• SHARE

In the opening scenes of “A Dangerous Method,” we find Keira Knightley playing a young woman who is completely, utterly losing it. This is not just a “scream and smash some dishes” movie version of a breakdown, but total gibbering, thrashing, convulsing hysteria. It’s frighteningly out of control, and Knightley -so often derided in the press as just another pretty face — is so convincing, we fear she might hurt her wild-eyed self, her jaw seemingly about to burst out of her skin.

This being a David Cronenberg film, that would come as no surprise. But Cronenberg has long since moved on from the “body horror” for which he was once known — with such films as “The Fly,” “Scanners” or “Crash” — and longtime fans may be more shocked to find that “A Dangerous Method” is essentially a period drama, with elegant turn-of-the-19th-century costumes, eloquent dialogue and picaresque, perfectly-trimmed gardens that wouldn’t seem out of place in a Merchant Ivory film.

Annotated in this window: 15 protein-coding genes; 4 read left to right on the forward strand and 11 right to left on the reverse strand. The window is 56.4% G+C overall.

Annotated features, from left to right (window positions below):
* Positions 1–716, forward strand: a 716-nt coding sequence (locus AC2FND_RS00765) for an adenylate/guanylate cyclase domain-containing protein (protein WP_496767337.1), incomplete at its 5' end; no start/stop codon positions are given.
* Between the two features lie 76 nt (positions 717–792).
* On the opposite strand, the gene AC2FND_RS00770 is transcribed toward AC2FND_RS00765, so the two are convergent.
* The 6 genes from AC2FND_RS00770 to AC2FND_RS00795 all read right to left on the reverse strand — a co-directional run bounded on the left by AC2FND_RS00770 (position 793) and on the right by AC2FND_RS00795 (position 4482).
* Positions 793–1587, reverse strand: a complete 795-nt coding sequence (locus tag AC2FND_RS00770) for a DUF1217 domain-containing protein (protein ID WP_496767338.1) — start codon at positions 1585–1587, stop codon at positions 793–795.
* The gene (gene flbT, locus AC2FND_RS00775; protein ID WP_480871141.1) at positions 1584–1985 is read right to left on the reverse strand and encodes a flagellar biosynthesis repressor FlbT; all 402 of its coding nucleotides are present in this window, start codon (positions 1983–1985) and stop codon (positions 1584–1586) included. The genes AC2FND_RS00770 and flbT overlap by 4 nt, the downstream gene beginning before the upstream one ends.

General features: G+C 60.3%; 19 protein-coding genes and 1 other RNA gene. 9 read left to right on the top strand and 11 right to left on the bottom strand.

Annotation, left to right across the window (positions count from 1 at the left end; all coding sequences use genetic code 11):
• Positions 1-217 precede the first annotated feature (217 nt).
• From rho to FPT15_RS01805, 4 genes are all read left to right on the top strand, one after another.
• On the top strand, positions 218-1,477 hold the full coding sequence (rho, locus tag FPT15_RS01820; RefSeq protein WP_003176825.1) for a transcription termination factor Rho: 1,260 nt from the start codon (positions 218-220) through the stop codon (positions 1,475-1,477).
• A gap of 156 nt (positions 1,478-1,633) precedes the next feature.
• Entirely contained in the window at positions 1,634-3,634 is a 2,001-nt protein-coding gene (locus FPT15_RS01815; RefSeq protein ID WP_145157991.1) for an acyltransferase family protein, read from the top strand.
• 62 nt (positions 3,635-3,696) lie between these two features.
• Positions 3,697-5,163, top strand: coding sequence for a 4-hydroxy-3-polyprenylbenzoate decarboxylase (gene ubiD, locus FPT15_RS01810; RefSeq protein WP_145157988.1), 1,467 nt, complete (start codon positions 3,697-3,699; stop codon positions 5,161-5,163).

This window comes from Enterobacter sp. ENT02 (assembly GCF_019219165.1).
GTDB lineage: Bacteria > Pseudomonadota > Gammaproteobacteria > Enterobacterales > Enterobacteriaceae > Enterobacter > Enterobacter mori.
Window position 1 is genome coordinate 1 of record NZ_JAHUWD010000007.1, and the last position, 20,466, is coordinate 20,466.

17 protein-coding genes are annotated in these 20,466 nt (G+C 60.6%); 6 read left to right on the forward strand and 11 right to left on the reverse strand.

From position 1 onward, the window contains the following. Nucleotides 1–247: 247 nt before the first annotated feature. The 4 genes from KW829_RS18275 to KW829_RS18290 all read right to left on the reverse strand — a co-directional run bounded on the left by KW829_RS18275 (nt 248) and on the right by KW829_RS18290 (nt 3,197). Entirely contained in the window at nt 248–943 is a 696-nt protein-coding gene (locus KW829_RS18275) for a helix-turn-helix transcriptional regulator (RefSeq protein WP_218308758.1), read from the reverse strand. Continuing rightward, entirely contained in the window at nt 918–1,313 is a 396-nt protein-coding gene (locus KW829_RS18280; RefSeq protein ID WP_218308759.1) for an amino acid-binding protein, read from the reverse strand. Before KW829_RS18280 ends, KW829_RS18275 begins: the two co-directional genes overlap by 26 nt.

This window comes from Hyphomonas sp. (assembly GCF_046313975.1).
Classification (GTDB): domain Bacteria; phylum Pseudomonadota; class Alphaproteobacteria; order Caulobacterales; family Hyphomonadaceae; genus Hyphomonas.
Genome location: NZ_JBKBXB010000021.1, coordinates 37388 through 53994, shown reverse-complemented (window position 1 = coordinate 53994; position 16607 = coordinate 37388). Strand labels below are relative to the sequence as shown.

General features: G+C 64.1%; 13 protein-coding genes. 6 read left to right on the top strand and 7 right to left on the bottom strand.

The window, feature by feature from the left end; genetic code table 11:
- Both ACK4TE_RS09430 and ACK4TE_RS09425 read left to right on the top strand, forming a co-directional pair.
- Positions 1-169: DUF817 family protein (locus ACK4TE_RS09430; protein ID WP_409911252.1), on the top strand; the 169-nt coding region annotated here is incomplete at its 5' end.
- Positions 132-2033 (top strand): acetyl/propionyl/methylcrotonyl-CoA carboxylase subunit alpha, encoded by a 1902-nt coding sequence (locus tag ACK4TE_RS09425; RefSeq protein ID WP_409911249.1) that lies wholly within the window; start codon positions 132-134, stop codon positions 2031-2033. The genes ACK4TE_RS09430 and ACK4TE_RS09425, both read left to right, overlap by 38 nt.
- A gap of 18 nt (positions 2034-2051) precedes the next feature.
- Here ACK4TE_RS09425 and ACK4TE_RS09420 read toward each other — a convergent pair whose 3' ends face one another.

In a time of both misinformation and too much information, quality journalism is more crucial than ever.
By subscribing, you can help us get the story right.

SUBSCRIBE NOW

PHOTO GALLERY (CLICK TO ENLARGE)